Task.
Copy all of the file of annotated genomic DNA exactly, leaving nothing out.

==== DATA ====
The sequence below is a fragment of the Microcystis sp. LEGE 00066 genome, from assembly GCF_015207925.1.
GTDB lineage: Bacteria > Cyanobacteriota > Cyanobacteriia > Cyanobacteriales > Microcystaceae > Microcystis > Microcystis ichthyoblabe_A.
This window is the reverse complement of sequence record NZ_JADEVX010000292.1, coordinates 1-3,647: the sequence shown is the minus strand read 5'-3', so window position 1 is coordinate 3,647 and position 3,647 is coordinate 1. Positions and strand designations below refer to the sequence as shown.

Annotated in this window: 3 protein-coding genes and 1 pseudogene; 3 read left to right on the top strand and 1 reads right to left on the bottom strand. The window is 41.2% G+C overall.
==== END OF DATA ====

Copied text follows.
The sequence below is a fragment of the Microcystis sp. LEGE 00066 genome, from assembly GCF_015207925.1.
GTDB lineage: Bacteria > Cyanobacteriota > Cyanobacteriia > Cyanobacteriales > Microcystaceae > Microcystis > Microcystis ichthyoblabe_A.
This window is the reverse complement of sequence record NZ_JADEVX010000292.1, coordinates 1-3,647: the sequence shown is the minus strand read 5'-3', so window position 1 is coordinate 3,647 and position 3,647 is coordinate 1. Positions and strand designations below refer to the sequence as shown.

Annotated in this window: 3 protein-coding genes and 1 pseudogene; 3 read left to right on the top strand and 1 reads right to left on the bottom strand. The window is 41.2% G+C overall.